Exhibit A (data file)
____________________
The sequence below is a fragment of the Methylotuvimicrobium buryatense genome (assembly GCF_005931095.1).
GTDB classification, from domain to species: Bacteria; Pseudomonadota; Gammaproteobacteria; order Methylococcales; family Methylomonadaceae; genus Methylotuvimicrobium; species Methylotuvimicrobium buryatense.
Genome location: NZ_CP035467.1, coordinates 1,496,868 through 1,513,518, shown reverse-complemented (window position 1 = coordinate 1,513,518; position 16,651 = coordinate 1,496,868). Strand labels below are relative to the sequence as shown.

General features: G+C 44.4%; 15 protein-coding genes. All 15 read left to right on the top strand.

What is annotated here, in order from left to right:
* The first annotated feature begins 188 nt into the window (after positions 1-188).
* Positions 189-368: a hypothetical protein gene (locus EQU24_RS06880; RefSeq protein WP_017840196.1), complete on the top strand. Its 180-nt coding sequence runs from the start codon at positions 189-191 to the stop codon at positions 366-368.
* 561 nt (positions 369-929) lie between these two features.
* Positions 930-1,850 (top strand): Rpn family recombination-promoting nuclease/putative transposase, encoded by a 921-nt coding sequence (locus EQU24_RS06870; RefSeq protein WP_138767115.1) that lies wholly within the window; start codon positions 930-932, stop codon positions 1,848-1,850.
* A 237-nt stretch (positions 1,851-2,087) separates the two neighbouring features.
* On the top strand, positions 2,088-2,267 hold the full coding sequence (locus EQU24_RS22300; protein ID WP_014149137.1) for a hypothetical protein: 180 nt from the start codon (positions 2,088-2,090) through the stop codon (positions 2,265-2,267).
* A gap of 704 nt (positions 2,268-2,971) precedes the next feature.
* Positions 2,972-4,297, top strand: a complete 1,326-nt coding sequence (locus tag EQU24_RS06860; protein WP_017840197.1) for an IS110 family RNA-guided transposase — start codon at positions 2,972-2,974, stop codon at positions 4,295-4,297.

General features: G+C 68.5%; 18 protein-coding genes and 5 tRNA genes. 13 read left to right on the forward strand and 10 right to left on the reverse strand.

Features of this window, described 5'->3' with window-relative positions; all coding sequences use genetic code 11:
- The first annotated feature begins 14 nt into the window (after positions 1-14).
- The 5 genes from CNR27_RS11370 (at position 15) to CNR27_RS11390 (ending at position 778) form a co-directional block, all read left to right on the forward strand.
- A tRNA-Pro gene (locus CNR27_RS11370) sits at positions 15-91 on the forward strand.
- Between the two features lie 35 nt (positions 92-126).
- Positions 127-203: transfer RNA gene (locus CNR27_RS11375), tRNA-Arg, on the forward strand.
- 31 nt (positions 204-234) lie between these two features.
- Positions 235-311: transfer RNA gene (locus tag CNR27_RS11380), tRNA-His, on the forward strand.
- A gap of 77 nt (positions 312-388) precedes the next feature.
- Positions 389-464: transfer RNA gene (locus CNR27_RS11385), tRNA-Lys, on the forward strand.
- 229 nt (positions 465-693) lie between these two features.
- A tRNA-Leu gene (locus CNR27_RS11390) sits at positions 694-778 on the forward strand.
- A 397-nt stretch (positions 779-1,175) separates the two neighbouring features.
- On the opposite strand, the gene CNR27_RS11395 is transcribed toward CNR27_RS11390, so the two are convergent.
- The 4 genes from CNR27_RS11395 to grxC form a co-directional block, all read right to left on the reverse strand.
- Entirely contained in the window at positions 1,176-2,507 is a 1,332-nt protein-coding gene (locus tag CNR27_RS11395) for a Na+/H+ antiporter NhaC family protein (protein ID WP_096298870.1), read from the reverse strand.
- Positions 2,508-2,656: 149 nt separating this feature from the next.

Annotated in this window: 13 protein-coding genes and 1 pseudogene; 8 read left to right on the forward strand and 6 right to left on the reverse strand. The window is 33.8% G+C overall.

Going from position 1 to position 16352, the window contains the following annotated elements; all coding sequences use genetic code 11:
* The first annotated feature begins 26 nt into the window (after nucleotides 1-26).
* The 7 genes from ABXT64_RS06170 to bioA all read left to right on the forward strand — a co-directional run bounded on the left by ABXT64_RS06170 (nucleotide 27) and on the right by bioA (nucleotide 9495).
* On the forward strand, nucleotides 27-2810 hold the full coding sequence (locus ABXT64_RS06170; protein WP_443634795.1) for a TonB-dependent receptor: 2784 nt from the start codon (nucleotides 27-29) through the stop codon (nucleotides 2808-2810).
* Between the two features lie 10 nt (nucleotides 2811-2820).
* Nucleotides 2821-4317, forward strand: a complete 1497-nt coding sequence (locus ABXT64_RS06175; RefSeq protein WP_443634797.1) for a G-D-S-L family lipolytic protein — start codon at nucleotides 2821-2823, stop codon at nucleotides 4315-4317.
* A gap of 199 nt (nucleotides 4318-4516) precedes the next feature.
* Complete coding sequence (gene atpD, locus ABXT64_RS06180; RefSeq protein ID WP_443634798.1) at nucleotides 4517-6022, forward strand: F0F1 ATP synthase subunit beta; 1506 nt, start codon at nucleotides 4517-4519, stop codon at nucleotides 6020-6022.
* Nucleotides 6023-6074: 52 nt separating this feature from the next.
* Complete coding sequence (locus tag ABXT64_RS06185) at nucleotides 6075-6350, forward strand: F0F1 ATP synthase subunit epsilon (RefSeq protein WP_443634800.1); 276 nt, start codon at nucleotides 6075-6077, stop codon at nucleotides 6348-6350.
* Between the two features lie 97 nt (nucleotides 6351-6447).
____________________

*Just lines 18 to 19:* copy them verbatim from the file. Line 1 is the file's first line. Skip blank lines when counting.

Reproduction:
- A tRNA-Pro gene (locus CNR27_RS11370) sits at positions 15-91 on the forward strand.
- Between the two features lie 35 nt (positions 92-126).